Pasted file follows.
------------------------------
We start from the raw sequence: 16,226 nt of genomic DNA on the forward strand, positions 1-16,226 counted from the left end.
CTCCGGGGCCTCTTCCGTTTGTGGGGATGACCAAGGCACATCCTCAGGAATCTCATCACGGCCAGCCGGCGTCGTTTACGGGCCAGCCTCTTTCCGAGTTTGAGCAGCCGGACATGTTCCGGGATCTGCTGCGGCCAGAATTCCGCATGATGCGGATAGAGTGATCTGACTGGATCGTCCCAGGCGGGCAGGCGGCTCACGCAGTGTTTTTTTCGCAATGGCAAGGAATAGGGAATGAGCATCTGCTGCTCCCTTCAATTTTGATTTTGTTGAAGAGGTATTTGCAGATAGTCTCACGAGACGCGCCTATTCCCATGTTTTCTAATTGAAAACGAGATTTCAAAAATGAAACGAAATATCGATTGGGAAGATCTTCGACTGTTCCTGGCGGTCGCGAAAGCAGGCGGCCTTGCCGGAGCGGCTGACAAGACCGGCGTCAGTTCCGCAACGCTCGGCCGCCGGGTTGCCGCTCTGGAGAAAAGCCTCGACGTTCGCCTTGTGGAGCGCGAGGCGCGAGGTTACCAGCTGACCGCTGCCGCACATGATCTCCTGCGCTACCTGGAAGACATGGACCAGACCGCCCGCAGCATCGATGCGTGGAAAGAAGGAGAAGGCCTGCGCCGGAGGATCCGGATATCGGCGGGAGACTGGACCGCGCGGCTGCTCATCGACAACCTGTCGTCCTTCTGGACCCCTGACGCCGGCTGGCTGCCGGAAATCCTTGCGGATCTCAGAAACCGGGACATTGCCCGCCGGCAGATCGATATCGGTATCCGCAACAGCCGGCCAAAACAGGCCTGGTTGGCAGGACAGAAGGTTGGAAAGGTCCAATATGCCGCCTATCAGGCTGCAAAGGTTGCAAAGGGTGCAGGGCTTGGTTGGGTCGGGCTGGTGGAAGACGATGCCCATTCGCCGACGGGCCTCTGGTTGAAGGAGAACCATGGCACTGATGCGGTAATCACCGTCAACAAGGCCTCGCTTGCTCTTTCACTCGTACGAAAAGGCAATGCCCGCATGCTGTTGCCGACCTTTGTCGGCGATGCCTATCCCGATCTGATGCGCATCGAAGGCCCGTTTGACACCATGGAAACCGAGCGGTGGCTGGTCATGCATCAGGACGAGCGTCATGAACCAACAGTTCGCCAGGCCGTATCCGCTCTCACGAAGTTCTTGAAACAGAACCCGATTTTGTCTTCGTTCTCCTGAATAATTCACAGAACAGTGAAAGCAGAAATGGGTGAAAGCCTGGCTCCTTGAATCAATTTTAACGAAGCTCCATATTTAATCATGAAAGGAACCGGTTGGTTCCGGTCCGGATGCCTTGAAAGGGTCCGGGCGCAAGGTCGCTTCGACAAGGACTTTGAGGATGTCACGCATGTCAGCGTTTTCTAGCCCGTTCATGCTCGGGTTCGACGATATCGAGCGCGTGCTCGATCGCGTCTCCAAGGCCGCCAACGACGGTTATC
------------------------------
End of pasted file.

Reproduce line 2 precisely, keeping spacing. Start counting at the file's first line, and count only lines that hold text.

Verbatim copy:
CTCCGGGGCCTCTTCCGTTTGTGGGGATGACCAAGGCACATCCTCAGGAATCTCATCACGGCCAGCCGGCGTCGTTTACGGGCCAGCCTCTTTCCGAGTTTGAGCAGCCGGACATGTTCCGGGATCTGCTGCGGCCAGAATTCCGCATGATGCGGATAGAGTGATCTGACTGGATCGTCCCAGGCGGGCAGGCGGCTCACGCAGTGTTTTTTTCGCAATGGCAAGGAATAGGGAATGAGCATCTGCTGCTCCCTTCAATTTTGATTTTGTTGAAGAGGTATTTGCAGATAGTCTCACGAGACGCGCCTATTCCCATGTTTTCTAATTGAAAACGAGATTTCAAAAATGAAACGAAATATCGATTGGGAAGATCTTCGACTGTTCCTGGCGGTCGCGAAAGCAGGCGGCCTTGCCGGAGCGGCTGACAAGACCGGCGTCAGTTCCGCAACGCTCGGCCGCCGGGTTGCCGCTCTGGAGAAAAGCCTCGACGTTCGCCTTGTGGAGCGCGAGGCGCGAGGTTACCAGCTGACCGCTGCCGCACATGATCTCCTGCGCTACCTGGAAGACATGGACCAGACCGCCCGCAGCATCGATGCGTGGAAAGAAGGAGAAGGCCTGCGCCGGAGGATCCGGATATCGGCGGGAGACTGGACCGCGCGGCTGCTCATCGACAACCTGTCGTCCTTCTGGACCCCTGACGCCGGCTGGCTGCCGGAAATCCTTGCGGATCTCAGAAACCGGGACATTGCCCGCCGGCAGATCGATATCGGTATCCGCAACAGCCGGCCAAAACAGGCCTGGTTGGCAGGACAGAAGGTTGGAAAGGTCCAATATGCCGCCTATCAGGCTGCAAAGGTTGCAAAGGGTGCAGGGCTTGGTTGGGTCGGGCTGGTGGAAGACGATGCCCATTCGCCGACGGGCCTCTGGTTGAAGGAGAACCATGGCACTGATGCGGTAATCACCGTCAACAAGGCCTCGCTTGCTCTTTCACTCGTACGAAAAGGCAATGCCCGCATGCTGTTGCCGACCTTTGTCGGCGATGCCTATCCCGATCTGATGCGCATCGAAGGCCCGTTTGACACCATGGAAACCGAGCGGTGGCTGGTCATGCATCAGGACGAGCGTCATGAACCAACAGTTCGCCAGGCCGTATCCGCTCTCACGAAGTTCTTGAAACAGAACCCGATTTTGTCTTCGTTCTCCTGAATAATTCACAGAACAGTGAAAGCAGAAATGGGTGAAAGCCTGGCTCCTTGAATCAATTTTAACGAAGCTCCATATTTAATCATGAAAGGAACCGGTTGGTTCCGGTCCGGATGCCTTGAAAGGGTCCGGGCGCAAGGTCGCTTCGACAAGGACTTTGAGGATGTCACGCATGTCAGCGTTTTCTAGCCCGTTCATGCTCGGGTTCGACGATATCGAGCGCGTGCTCGATCGCGTCTCCAAGGCCGCCAACGACGGTTATC